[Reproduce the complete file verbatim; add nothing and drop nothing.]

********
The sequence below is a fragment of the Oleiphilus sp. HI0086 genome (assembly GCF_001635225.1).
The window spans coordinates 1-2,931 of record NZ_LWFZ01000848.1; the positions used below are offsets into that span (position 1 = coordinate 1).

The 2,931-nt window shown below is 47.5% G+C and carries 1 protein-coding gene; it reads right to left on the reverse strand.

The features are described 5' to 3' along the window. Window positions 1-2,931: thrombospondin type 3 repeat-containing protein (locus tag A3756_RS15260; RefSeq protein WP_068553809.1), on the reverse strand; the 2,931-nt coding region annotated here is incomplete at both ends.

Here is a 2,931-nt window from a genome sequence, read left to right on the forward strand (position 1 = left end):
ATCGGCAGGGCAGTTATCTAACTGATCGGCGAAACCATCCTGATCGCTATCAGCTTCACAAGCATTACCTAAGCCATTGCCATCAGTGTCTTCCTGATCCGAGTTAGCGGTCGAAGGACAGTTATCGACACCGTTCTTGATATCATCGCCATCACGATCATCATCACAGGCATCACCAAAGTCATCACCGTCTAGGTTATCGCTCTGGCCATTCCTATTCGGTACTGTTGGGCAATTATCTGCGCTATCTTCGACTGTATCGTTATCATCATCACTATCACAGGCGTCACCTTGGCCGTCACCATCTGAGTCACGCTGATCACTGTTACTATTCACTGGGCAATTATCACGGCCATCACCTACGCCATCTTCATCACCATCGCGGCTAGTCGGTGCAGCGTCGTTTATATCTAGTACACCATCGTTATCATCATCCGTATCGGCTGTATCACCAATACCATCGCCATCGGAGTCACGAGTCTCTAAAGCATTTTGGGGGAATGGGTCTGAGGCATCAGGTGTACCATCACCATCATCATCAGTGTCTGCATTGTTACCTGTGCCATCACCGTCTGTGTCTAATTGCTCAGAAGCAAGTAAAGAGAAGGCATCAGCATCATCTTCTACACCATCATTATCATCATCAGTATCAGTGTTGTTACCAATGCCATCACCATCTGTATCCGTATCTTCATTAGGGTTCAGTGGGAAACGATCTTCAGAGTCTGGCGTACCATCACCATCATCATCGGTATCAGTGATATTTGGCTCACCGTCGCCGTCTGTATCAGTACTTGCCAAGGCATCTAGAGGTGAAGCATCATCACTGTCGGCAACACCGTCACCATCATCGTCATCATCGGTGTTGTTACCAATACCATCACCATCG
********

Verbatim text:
The sequence below is a fragment of the Oleiphilus sp. HI0086 genome (assembly GCF_001635225.1).
The window spans coordinates 1-2,931 of record NZ_LWFZ01000848.1; the positions used below are offsets into that span (position 1 = coordinate 1).

The 2,931-nt window shown below is 47.5% G+C and carries 1 protein-coding gene; it reads right to left on the reverse strand.

The features are described 5' to 3' along the window. Window positions 1-2,931: thrombospondin type 3 repeat-containing protein (locus tag A3756_RS15260; RefSeq protein WP_068553809.1), on the reverse strand; the 2,931-nt coding region annotated here is incomplete at both ends.

Here is a 2,931-nt window from a genome sequence, read left to right on the forward strand (position 1 = left end):
ATCGGCAGGGCAGTTATCTAACTGATCGGCGAAACCATCCTGATCGCTATCAGCTTCACAAGCATTACCTAAGCCATTGCCATCAGTGTCTTCCTGATCCGAGTTAGCGGTCGAAGGACAGTTATCGACACCGTTCTTGATATCATCGCCATCACGATCATCATCACAGGCATCACCAAAGTCATCACCGTCTAGGTTATCGCTCTGGCCATTCCTATTCGGTACTGTTGGGCAATTATCTGCGCTATCTTCGACTGTATCGTTATCATCATCACTATCACAGGCGTCACCTTGGCCGTCACCATCTGAGTCACGCTGATCACTGTTACTATTCACTGGGCAATTATCACGGCCATCACCTACGCCATCTTCATCACCATCGCGGCTAGTCGGTGCAGCGTCGTTTATATCTAGTACACCATCGTTATCATCATCCGTATCGGCTGTATCACCAATACCATCGCCATCGGAGTCACGAGTCTCTAAAGCATTTTGGGGGAATGGGTCTGAGGCATCAGGTGTACCATCACCATCATCATCAGTGTCTGCATTGTTACCTGTGCCATCACCGTCTGTGTCTAATTGCTCAGAAGCAAGTAAAGAGAAGGCATCAGCATCATCTTCTACACCATCATTATCATCATCAGTATCAGTGTTGTTACCAATGCCATCACCATCTGTATCCGTATCTTCATTAGGGTTCAGTGGGAAACGATCTTCAGAGTCTGGCGTACCATCACCATCATCATCGGTATCAGTGATATTTGGCTCACCGTCGCCGTCTGTATCAGTACTTGCCAAGGCATCTAGAGGTGAAGCATCATCACTGTCGGCAACACCGTCACCATCATCGTCATCATCGGTGTTGTTACCAATACCATCACCATCG